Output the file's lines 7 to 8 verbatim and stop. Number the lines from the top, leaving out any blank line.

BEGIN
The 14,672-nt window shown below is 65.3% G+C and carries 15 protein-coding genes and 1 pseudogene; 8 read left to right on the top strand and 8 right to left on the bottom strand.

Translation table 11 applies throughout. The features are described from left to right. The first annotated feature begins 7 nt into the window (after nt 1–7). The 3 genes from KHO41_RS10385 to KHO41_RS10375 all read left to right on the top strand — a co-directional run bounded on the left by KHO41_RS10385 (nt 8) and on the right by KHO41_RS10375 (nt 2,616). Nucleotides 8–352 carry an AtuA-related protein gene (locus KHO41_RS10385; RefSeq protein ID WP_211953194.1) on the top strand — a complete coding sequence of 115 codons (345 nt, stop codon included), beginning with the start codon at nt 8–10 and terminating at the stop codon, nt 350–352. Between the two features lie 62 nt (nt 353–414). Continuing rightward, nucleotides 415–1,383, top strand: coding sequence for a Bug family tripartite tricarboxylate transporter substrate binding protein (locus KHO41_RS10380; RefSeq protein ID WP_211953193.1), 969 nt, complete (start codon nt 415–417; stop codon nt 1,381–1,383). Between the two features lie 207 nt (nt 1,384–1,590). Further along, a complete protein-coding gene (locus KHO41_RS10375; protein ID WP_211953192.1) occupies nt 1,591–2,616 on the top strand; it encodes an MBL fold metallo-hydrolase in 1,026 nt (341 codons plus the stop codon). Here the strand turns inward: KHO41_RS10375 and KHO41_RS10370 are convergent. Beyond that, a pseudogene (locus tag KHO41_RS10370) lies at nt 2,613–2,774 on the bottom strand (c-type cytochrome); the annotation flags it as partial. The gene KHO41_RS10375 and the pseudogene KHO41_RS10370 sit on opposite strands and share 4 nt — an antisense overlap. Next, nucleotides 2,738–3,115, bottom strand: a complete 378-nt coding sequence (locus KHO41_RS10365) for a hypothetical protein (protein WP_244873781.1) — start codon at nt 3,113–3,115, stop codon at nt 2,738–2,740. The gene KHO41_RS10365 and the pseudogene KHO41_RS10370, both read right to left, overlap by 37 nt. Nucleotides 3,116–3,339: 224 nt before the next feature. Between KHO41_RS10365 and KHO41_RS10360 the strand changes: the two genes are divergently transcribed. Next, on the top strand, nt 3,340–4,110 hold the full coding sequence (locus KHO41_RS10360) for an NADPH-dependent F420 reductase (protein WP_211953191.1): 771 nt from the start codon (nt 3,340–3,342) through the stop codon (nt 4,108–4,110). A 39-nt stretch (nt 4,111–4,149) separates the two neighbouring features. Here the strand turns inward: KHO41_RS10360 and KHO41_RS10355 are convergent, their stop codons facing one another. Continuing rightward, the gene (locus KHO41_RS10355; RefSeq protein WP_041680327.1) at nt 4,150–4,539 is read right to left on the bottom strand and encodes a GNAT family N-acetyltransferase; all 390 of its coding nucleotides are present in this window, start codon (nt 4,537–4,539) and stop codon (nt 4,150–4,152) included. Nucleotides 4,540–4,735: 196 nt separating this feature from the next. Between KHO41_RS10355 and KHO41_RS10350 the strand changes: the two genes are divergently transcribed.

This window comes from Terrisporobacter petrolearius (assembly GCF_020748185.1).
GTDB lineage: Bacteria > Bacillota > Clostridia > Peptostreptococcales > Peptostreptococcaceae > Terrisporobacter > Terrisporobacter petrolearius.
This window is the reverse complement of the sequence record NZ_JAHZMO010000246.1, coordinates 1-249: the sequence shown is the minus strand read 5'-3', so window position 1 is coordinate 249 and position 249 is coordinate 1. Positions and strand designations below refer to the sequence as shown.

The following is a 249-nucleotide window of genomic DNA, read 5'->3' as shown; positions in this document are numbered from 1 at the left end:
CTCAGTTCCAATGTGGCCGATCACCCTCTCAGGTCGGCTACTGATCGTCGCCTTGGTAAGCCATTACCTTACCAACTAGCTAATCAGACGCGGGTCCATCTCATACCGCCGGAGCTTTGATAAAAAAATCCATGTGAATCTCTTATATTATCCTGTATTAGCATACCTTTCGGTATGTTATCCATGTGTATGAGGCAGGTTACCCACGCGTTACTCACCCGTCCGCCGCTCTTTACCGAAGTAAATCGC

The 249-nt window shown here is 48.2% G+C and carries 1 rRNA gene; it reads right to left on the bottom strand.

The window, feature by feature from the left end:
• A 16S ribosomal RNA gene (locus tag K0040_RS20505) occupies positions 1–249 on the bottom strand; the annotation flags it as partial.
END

CTCAGTTCCAATGTGGCCGATCACCCTCTCAGGTCGGCTACTGATCGTCGCCTTGGTAAGCCATTACCTTACCAACTAGCTAATCAGACGCGGGTCCATCTCATACCGCCGGAGCTTTGATAAAAAAATCCATGTGAATCTCTTATATTATCCTGTATTAGCATACCTTTCGGTATGTTATCCATGTGTATGAGGCAGGTTACCCACGCGTTACTCACCCGTCCGCCGCTCTTTACCGAAGTAAATCGC

The 249-nt window shown here is 48.2% G+C and carries 1 rRNA gene; it reads right to left on the bottom strand.